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Emily,

1st off I am fine with the designation that a "Pro" is one who gets paid to train dogs blah blah, but does Mary H. not make her living from the sale of puppies?

Didn't Jay and Val make their living selling dogs back in their day.

I would think that there are others, but Hell I don't personally know either of these or have access to their financial records :D

A.
 

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Let's be candid:

The rule designating Amateur vs Professional status is limited to compensation for training or handling, and this is a GOOD THING.

The one, single thing that has led to the erosion of field ability in my breed (Chessies) is the collapse of the big FT breeder. Again, let's be candid. Even in Labs, where quality runs deep, it takes a LOT of litters, and a LOT of raising pups, to learn not only HOW to grade a litter, but also to have replacement pups when the one you picked from the LAST litter doesn't make the grade. Choices are simply either to buy a LOT of pups to start, or breed a LOT of litters until all the stars are lined up in their correct order, and you finally get a winner. You simply can't breed top-quality dogs year after year with only one or two dogs. Eventually you run into some kind of insurmountable issue, and the whole thing goes FOOP! At that point, the "big breeder" has options, while the small-time breeder's whole program goes down the tubes. At which point, the small guy usually gets out, because it is just too hard (and expensive) to sutain a breeding program with only one or two brood bitches. This is what has happened to Chessies. Too many people with one or two litters, then stop breeding. Nobody with a set plan or goal beyond just having a litter this year. No long-range plans, and no definable bloodline.

If we decide that anyone who makes money as a professional Field Trialer (breeder-seller of pups, started/finished dogs, or stud services), then we will be penalizing people for having defined breeding goals, and the ability to turn out top-quality pups on a REGULAR basis (vs the occasional lucky accident). It takes years of dedication to the goal, ability to select mates, then select pups to develop a recognizable bloodline. It requires a number of dogs, otherwise all you see is a general disbursement of good genes here and there in the population. Mass selection doesn't work when you are striving for animals at the top level of FT abuility. To produce that CONSISTENTLY requires a long-range plan, and the ability to actively concentrate genes for good traits while reducing the genes for bad traits. You simply can't do this with one or two brood bitches. You also can't do it by sitting around talking about it. You have to train, and compete with, the dogs you breed, to make sure you are still on the right track. Nobody ever won a field trial just talking about it.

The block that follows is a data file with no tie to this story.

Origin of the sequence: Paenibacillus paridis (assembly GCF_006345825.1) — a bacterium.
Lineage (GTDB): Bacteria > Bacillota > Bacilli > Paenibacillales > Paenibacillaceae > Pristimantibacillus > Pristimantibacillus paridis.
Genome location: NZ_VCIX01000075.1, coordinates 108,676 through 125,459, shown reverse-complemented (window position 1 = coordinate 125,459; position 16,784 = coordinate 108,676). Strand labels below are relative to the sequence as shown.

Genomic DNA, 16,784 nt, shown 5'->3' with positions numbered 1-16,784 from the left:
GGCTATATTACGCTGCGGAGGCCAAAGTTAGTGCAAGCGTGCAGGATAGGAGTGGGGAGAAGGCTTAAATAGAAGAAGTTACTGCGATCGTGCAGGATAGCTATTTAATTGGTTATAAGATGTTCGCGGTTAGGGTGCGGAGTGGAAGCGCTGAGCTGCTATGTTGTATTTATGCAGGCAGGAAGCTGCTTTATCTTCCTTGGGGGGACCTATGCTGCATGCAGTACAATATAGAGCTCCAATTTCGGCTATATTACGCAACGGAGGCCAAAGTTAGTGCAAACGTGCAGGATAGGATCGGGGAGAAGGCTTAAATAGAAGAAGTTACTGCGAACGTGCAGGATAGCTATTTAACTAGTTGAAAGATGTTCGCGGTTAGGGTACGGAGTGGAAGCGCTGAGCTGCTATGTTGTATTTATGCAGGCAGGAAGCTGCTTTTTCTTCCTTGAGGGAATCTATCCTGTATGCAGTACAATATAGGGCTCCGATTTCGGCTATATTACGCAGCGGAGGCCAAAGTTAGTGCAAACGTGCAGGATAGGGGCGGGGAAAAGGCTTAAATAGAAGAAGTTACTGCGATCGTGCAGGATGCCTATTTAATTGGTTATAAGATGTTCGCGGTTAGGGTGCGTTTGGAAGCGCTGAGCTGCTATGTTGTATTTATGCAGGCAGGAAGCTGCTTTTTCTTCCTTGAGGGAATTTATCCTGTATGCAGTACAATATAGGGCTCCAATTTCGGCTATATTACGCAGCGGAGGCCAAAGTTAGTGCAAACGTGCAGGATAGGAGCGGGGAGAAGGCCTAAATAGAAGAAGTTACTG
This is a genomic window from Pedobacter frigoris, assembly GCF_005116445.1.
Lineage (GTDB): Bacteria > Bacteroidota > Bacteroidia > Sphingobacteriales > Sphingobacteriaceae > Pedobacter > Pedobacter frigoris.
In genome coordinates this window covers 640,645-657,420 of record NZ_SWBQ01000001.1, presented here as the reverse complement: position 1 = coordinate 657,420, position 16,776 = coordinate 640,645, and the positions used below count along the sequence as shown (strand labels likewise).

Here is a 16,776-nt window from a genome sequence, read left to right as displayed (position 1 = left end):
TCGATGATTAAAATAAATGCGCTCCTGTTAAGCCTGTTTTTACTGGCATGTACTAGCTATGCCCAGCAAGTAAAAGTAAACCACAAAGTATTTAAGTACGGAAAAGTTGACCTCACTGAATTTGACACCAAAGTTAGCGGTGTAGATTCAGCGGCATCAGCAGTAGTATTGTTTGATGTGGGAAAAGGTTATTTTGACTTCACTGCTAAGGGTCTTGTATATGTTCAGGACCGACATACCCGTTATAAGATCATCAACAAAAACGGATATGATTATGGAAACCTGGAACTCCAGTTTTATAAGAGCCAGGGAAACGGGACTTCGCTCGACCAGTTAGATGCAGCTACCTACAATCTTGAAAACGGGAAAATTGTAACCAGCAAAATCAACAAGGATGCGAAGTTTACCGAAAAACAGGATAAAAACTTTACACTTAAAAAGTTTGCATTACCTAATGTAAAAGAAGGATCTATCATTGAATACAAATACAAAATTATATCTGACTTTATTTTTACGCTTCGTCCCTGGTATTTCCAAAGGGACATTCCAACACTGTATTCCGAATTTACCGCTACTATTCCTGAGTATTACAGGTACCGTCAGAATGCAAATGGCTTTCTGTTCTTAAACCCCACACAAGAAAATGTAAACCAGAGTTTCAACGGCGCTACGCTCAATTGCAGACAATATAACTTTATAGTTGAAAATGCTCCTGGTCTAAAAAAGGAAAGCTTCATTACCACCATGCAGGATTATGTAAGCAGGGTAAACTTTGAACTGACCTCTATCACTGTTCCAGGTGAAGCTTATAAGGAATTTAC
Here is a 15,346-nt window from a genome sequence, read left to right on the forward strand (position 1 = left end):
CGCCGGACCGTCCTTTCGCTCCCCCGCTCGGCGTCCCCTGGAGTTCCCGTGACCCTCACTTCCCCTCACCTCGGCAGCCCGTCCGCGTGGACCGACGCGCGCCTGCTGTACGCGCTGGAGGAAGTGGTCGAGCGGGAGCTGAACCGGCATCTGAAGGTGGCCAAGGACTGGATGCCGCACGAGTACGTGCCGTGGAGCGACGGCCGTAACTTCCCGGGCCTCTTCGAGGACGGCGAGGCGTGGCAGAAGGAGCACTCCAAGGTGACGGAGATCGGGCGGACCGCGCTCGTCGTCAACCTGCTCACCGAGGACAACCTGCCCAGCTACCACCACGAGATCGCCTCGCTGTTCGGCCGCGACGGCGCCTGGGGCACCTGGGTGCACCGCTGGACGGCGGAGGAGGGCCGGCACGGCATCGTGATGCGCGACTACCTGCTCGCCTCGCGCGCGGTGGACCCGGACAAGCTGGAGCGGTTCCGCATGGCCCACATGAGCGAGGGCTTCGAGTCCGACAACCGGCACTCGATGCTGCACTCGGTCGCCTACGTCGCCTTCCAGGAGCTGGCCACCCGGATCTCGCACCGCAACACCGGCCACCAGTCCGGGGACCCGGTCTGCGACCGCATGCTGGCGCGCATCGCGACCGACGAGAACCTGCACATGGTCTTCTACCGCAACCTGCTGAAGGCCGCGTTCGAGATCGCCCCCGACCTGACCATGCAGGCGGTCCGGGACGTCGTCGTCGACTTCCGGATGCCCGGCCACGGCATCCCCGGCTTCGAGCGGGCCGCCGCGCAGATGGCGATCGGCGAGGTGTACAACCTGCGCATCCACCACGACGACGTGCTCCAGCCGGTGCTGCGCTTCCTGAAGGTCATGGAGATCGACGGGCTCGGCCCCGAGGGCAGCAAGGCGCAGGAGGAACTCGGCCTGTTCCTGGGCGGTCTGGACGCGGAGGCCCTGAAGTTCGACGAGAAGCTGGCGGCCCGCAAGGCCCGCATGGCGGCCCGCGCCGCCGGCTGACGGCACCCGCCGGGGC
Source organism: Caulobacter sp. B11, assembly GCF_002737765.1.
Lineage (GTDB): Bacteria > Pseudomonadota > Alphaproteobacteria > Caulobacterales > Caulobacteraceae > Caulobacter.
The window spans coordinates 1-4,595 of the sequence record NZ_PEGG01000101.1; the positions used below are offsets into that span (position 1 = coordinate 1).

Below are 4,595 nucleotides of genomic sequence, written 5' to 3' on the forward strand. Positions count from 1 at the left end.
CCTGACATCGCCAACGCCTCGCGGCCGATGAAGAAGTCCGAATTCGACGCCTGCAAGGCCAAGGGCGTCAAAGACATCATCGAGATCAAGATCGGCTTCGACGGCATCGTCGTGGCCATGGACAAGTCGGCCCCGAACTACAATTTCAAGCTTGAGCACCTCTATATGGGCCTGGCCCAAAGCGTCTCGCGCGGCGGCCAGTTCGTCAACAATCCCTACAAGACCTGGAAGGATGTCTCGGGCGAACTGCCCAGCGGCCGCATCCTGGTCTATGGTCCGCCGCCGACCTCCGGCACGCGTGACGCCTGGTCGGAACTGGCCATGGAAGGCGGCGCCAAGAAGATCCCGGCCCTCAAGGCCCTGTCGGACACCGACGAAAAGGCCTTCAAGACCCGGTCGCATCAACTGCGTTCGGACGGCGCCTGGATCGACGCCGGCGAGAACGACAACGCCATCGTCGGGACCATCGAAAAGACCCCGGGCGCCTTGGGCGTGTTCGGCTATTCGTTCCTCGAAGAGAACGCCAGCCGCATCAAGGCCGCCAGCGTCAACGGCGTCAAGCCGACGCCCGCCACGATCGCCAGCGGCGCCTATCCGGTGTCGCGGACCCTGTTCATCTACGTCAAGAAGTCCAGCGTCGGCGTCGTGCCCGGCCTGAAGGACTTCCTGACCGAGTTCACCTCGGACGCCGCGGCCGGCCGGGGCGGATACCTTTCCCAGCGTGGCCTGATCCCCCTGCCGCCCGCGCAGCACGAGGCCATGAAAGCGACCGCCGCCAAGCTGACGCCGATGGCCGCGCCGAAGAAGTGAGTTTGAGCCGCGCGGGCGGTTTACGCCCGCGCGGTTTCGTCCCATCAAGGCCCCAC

Question for the collective: if "professional field trialers" lose their amateur status, who stands to lose the most?

Lisa
 

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It" don't make no nevermind to me "who is a darn Amateur, but.I think that they should change the rules,if they want to,not look the other way. :idea:


john-Who thinks"Wisdom comes by disillusionment" G.S.
 

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Gerard Rozas wrote:

"Now what if the ONLY thing that person does as a visible means of support is breed, train and sell dogs - puppies and started - market a training video, and stud out a couple of males. They train every day - travel in the winter and summer and run 25 trials a year. Their whole livelyhood is derived from the FT game, yet they don't have a client dog. But they do have several dogs within intent to sell down the road. What do you call them?"
Anyone who does this bears their own expense all the way up to the time that the pup is sold...or washed out and sold as $1k-$2k gundogs rather than $15-$20k started dogs. I call them unbelievable risk takers.

Anyone who has the expertise and ability to put out a true teaching tool such as a puppy training video, does their best to better both the Golden and Lab breeds through selective, quality breedings, and is able to train and trial full time is a true rarity in the sport....and has done so solely through their own abilities, not by charging clients for training their dogs.

As for their "whole livelihood" being derived from the game, I seriously doubt that that is the case. Many people's "visible means" are just none of our cotton pickin' "bidness."

Keith Griffith

PS...
John, what part of the rule needs changing that is currently avoided by "looking the other way?"
 

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What part of "any" don't we understand. any! nota!zilch! none! not a red cent! Just change the rule...or not.IMHO of course : :) :) :)
john